New weapon against illegal shark-fin trade
By Curtis Morgan
Knight Ridder News Service
By Curtis Morgan
MIAMI — Shark-fin soup, so prized that a bowl can fetch $150 in some corners of Asia, has taken a bloody chunk out of shark populations worldwide.
Now, scientists at Nova Southeastern University are helping federal fisheries agents bust a black market in fins with a DNA test that does what even the best biologists cannot. The genetic test has been used in a dozen cases of illegal shark-finning, the practice of severing fins and dumping carcasses at sea. Recently, the test has also produced evidence that not even the great white shark has escaped the cook pot.
That's alarming for a rare creature that, despite its occasional taste for humans, is supposed to be one of the world's most protected shark species.
"This is the first documentation that white sharks are available in the international trade," said Mahmood Shivji, director of the Guy Harvey Research Institute at NSU's Oceanographic Center in Dania Beach and leader of a team that developed the test.
The finding came after federal agents got suspicious about sacks of dried fins at a New York seafood dealer. An outside label read "porbeagle," a shark legal to harvest.
But hidden inside, another read "blanco" — Spanish for "white."
They turned to Shivji to sort out the puzzle. The answer — 21 sharks, all great whites, including 18 puny pups.
The seizure two years ago had not been made public until a study, co-written by Shivji, was published Thursday in the journal Conservation Genetics.
Co-author Ellen Pikitch, executive director of the Pew Institute for Ocean Science at the University of Miami, said the finding is troubling because international traders had long dismissed the fins as poor stock.
"This changes our perception about the pressures being placed on great whites," she said. "Some people didn't think great whites were being hunted, other than very large ones for their jaws or fins for trophies."
The way the fins were packaged — dozens from one species — indicated high value.
"The fin trade is very secretive," Shivji said. "We think this suggests a specialized market."
Sonja Fordham, a shark specialist with the conservation group Ocean Conservancy, said the find should bolster arguments for more protection.
"We were all in the same camp, thinking white sharks weren't particularly vulnerable except for their jaws," she said.
The United States and Australia have banned killing great whites, and in recent years, the sharks have joined many international endangered species and trade lists. But there is scant protection in many Asian countries and few rules in the open sea.
Studies estimate some shark populations have been halved in two decades. While sharks face multiple threats, scientists believe soup demand, fueled by growing prosperity in China and other Asian countries, has made the predators increasingly popular prey.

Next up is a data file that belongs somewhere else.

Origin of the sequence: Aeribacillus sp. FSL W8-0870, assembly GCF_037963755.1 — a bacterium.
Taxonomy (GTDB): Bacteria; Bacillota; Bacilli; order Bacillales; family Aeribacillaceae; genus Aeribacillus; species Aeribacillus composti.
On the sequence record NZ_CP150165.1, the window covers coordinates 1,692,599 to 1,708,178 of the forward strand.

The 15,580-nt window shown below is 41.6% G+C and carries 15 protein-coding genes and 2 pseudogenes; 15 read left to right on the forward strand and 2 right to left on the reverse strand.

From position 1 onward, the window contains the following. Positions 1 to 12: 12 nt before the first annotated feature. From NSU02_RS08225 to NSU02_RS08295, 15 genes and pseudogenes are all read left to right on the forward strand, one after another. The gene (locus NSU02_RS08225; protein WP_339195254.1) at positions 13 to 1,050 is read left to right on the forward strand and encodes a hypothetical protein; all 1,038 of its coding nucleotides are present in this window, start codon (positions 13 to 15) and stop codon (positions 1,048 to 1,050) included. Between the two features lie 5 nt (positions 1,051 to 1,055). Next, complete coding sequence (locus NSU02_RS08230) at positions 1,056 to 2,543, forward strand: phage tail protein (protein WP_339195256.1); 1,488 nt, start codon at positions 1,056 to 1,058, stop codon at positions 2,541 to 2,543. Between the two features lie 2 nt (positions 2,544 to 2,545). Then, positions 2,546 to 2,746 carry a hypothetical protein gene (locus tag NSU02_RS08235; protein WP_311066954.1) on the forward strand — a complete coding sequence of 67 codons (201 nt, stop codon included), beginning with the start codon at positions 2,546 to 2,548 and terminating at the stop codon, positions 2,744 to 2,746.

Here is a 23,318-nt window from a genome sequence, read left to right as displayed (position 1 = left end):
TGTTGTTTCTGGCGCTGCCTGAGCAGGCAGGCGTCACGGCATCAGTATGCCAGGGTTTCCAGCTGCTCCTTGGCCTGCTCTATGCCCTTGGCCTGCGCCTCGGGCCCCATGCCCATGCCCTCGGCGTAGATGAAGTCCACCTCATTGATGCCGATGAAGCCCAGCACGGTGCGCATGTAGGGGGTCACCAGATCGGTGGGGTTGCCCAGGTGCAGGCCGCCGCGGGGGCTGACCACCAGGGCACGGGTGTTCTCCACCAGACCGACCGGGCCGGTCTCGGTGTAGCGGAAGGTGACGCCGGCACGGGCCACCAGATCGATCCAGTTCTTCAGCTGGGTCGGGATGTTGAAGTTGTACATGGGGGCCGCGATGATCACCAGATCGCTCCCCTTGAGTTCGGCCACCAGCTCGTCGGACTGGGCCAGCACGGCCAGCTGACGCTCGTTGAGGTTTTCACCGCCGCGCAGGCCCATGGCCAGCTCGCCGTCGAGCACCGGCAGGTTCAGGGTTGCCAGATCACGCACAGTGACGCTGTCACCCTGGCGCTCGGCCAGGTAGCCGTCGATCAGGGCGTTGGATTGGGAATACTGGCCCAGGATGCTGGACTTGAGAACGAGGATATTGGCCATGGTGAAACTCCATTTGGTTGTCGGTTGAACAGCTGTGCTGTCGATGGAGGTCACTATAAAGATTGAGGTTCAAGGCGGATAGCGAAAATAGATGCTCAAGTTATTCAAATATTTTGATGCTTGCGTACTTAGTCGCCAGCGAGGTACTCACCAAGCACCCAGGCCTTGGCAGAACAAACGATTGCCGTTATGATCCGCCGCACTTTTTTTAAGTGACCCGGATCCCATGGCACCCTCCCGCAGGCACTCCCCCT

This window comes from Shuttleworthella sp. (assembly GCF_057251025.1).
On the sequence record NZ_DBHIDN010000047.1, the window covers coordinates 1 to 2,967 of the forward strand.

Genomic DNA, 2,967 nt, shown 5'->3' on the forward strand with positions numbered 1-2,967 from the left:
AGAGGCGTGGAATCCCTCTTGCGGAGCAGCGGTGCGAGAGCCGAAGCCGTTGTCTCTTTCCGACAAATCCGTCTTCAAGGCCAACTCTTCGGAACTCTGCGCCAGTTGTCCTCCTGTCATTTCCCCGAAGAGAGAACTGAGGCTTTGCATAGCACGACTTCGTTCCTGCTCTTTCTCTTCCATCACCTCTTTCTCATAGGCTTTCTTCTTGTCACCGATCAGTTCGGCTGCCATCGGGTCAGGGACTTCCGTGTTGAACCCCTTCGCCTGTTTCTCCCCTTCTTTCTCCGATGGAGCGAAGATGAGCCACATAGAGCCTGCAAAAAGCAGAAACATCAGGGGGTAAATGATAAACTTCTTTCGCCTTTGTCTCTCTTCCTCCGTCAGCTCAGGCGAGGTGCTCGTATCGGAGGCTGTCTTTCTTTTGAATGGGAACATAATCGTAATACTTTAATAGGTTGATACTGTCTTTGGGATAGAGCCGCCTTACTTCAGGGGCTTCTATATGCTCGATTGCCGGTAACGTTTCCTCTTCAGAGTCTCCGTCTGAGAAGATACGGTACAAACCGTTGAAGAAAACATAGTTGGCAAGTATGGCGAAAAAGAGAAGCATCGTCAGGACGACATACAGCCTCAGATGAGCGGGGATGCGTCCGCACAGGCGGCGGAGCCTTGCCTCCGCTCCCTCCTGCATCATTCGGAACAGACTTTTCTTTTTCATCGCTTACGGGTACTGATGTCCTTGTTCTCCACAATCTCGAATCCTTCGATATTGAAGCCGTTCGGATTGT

Large sharks are particularly vulnerable to overfishing because they grow slowly and produce relatively few offspring. Female whites turn out two to 10 pups, which immediately swim off as fully formed eating machines.
Great whites are believed in decline, though Pikitch acknowledges less is known about them, particularly in the Atlantic Ocean, where they are rare. Catches off Florida historically have been scarce.
Paul Raymond, chief of law enforcement for the National Oceanic and Atmospheric Administration in the Southeast, said he couldn't discuss details of the seizure because the dealer, "a major exporter," had yet to be formally charged.
It's legal to kill many sharks and, with proper permits, sell fins harvested on shore. But fines for illegal finning or possessing any of 19 prohibited sharks, including great whites, can reach $100,000. Repeated violations can cost seafood dealers and commercial fishermen their licenses.
Raymond, a study co-author, credited Shivji and Nova Southeastern University graduate students who do much of the testing for helping in a dozen cases, including shark-finning incidents off Florida. Because penalties rise sharply if fins come from a shark on the protected list, it's critical to identify it accurately.
But without a carcass, it's difficult — at least for anyone who doesn't peddle shark flesh.
"An Asian buyer can deal out a basketful of fins like a deck of cards and be able to tell you what each species is," Raymond said. But "even some of our best shark scientists can't identify these fins morphologically. You're sometimes looking at a basket that could have 5,000 fins from 12 species."
Raymond said other methods of identifying fins are slow and require a lot of meat.
Shivji took a snip the size of a fingernail clipping. Back in the Nova Southeastern University lab, a dash of synthetic shark DNA, the test "primer," was added to a 2-inch test tube, then run through machines that churn out odd graphs and long sequences of letters that people with advanced genetic degrees can read like musical notes.
They're genetic "markers," unique to every species.
Pew publicist Christopher Dudley billed it "CSI: Shark Fins," and the process is akin to the tech-squad magic popularized by cop shows. After three years of refinement, Nova Southeastern University can now test for up to 14 species at once and identify 80 percent of Atlantic sharks.
Most people, of course, won't respond to man-eating sharks with the same empathy reserved for grass-munching manatees. But the University of Miami's Pikitch emphasized that sharks have helped maintain the intricate balance of the oceans for 400 million years.
"Sharks are the top predators in the ocean, and great whites are at the top of that food chain," he said. "If we remove them, we're going to have great impacts throughout the system."